FW: Switch statements again

Bengt Richter bokr at oz.net
Fri Jan 17 04:56:39 CET 2003

On Thu, 16 Jan 2003 11:10:43 -0500, "John Roth" <johnroth at ameritech.net> wrote:

>"Bengt Richter" <bokr at oz.net> wrote in message
>news:b05r5n$oan$0 at
>> On Wed, 15 Jan 2003 18:21:40 -0500, Steven Scott
><bodoni26 at resnet.gatech.edu> wrote:
>> >Quoting Steven Scott <Steven.Scott at Synchrologic.com>:
>> >>=20
>> >> If/elif/else remains the most common method.  If Python ever gains
>> >> something
>> >> like a switch statement you can bet the farm it won't have a "fall
>> >"
>> >> feature though, so the way you've coded your C switch statement
>> >t
>> >> work.
>> >>=20
>> >
>> >but the absolute /only/ reason you'd use a switch over an if (besides
>> >looking better) is fall through.
>> >
>> Well, if you look at the code for an optimized C switch I think you'll
>> find another reason. I.e., if you can predetermine that all the switch
>> case _constants_ form a compact sequence of values, you can generate a
>> computed jump through a table that is a lot faster than a series of
>> conditional jumps, and even in cases where you have to introduce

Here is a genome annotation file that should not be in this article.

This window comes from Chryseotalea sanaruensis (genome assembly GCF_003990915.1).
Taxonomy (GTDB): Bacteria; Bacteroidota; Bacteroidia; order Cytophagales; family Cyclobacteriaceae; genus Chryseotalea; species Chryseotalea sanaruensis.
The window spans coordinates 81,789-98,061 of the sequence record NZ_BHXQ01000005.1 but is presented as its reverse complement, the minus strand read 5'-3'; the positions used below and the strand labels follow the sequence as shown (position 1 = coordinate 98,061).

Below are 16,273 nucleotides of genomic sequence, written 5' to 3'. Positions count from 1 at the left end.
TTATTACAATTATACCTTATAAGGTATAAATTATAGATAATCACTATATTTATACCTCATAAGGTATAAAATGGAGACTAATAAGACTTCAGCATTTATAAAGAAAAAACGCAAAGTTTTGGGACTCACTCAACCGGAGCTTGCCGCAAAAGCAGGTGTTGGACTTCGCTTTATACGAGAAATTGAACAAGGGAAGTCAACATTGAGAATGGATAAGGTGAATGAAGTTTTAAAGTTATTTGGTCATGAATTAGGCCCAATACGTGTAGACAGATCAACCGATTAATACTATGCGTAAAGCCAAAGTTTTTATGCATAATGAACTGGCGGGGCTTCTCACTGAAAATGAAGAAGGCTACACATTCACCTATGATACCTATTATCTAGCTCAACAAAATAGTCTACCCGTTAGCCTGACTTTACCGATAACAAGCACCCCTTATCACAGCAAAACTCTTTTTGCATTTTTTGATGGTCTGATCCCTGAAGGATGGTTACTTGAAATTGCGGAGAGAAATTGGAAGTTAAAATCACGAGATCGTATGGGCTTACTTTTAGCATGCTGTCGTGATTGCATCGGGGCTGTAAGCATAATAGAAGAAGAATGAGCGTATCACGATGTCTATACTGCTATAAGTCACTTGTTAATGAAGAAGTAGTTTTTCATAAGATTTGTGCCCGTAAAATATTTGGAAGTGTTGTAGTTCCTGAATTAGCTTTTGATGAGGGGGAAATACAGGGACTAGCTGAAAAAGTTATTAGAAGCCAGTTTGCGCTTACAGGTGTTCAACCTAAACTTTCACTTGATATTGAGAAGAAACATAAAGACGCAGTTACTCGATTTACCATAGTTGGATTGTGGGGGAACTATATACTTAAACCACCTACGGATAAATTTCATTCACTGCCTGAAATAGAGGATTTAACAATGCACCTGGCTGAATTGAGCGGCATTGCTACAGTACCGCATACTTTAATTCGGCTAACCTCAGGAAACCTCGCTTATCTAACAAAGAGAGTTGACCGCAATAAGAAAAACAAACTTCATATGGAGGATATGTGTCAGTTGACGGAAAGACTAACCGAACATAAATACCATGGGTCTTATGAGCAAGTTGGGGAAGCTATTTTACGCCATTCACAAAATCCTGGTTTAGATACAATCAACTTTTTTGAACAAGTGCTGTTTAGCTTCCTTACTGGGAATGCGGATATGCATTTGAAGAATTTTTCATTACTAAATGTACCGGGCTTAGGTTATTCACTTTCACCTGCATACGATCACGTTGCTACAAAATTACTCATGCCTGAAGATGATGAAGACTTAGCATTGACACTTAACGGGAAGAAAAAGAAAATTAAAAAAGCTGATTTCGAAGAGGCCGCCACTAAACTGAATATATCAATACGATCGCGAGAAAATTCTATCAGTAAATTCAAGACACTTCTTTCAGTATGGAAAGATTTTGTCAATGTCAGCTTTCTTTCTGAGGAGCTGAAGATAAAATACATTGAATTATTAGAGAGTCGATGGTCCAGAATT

>> jumps for boundary cases you may still gain.
>If all of the switch case _constants_ are single constants, you can use
>a dictionary or a list of functions.
The trouble with (current style) functions is that you can't put code in them
to rebind names in the caller's scope (i.e., the scope where you'd be in an
if/elif version of the case statement).

However, if you could define transparent same-scope functions, it could be different,
and also avoid most of the call overhead. I posted some musings along those lines
in a thread some time ago.

>And I'd agree that I don't want fall through. Ever. It creates difficult
>find bugs.
I agree also. Please add my -1 to the vote on fall-through.

Bengt Richter

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